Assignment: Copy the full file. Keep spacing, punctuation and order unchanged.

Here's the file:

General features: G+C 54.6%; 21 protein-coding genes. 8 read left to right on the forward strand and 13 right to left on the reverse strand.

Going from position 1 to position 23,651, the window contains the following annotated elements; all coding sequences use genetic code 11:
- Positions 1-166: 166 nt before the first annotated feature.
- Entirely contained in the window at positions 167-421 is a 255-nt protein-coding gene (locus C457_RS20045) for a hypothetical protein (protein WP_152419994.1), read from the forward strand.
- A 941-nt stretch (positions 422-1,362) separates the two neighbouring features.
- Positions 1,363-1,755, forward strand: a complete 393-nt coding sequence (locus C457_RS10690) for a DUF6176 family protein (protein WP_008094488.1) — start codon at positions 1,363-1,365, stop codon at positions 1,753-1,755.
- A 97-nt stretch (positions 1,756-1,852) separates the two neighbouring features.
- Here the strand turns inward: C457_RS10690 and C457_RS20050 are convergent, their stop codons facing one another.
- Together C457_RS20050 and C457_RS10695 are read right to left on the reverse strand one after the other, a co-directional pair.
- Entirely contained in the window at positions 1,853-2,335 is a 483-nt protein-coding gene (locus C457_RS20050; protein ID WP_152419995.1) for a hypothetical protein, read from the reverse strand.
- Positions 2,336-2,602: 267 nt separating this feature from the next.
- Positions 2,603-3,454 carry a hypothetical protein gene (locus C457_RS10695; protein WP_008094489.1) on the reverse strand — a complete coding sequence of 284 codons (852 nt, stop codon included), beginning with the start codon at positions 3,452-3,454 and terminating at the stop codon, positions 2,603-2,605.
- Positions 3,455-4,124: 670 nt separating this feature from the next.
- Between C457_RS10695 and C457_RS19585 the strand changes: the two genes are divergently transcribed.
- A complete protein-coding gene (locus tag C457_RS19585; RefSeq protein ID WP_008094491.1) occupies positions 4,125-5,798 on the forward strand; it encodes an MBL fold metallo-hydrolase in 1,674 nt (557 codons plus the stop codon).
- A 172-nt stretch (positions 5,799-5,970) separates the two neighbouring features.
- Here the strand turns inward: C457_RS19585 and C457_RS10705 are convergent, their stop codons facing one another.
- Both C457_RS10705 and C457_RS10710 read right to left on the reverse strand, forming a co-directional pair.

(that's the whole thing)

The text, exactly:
General features: G+C 54.6%; 21 protein-coding genes. 8 read left to right on the forward strand and 13 right to left on the reverse strand.

Going from position 1 to position 23,651, the window contains the following annotated elements; all coding sequences use genetic code 11:
- Positions 1-166: 166 nt before the first annotated feature.
- Entirely contained in the window at positions 167-421 is a 255-nt protein-coding gene (locus C457_RS20045) for a hypothetical protein (protein WP_152419994.1), read from the forward strand.
- A 941-nt stretch (positions 422-1,362) separates the two neighbouring features.
- Positions 1,363-1,755, forward strand: a complete 393-nt coding sequence (locus C457_RS10690) for a DUF6176 family protein (protein WP_008094488.1) — start codon at positions 1,363-1,365, stop codon at positions 1,753-1,755.
- A 97-nt stretch (positions 1,756-1,852) separates the two neighbouring features.
- Here the strand turns inward: C457_RS10690 and C457_RS20050 are convergent, their stop codons facing one another.
- Together C457_RS20050 and C457_RS10695 are read right to left on the reverse strand one after the other, a co-directional pair.
- Entirely contained in the window at positions 1,853-2,335 is a 483-nt protein-coding gene (locus C457_RS20050; protein ID WP_152419995.1) for a hypothetical protein, read from the reverse strand.
- Positions 2,336-2,602: 267 nt separating this feature from the next.
- Positions 2,603-3,454 carry a hypothetical protein gene (locus C457_RS10695; protein WP_008094489.1) on the reverse strand — a complete coding sequence of 284 codons (852 nt, stop codon included), beginning with the start codon at positions 3,452-3,454 and terminating at the stop codon, positions 2,603-2,605.
- Positions 3,455-4,124: 670 nt separating this feature from the next.
- Between C457_RS10695 and C457_RS19585 the strand changes: the two genes are divergently transcribed.
- A complete protein-coding gene (locus tag C457_RS19585; RefSeq protein ID WP_008094491.1) occupies positions 4,125-5,798 on the forward strand; it encodes an MBL fold metallo-hydrolase in 1,674 nt (557 codons plus the stop codon).
- A 172-nt stretch (positions 5,799-5,970) separates the two neighbouring features.
- Here the strand turns inward: C457_RS19585 and C457_RS10705 are convergent, their stop codons facing one another.
- Both C457_RS10705 and C457_RS10710 read right to left on the reverse strand, forming a co-directional pair.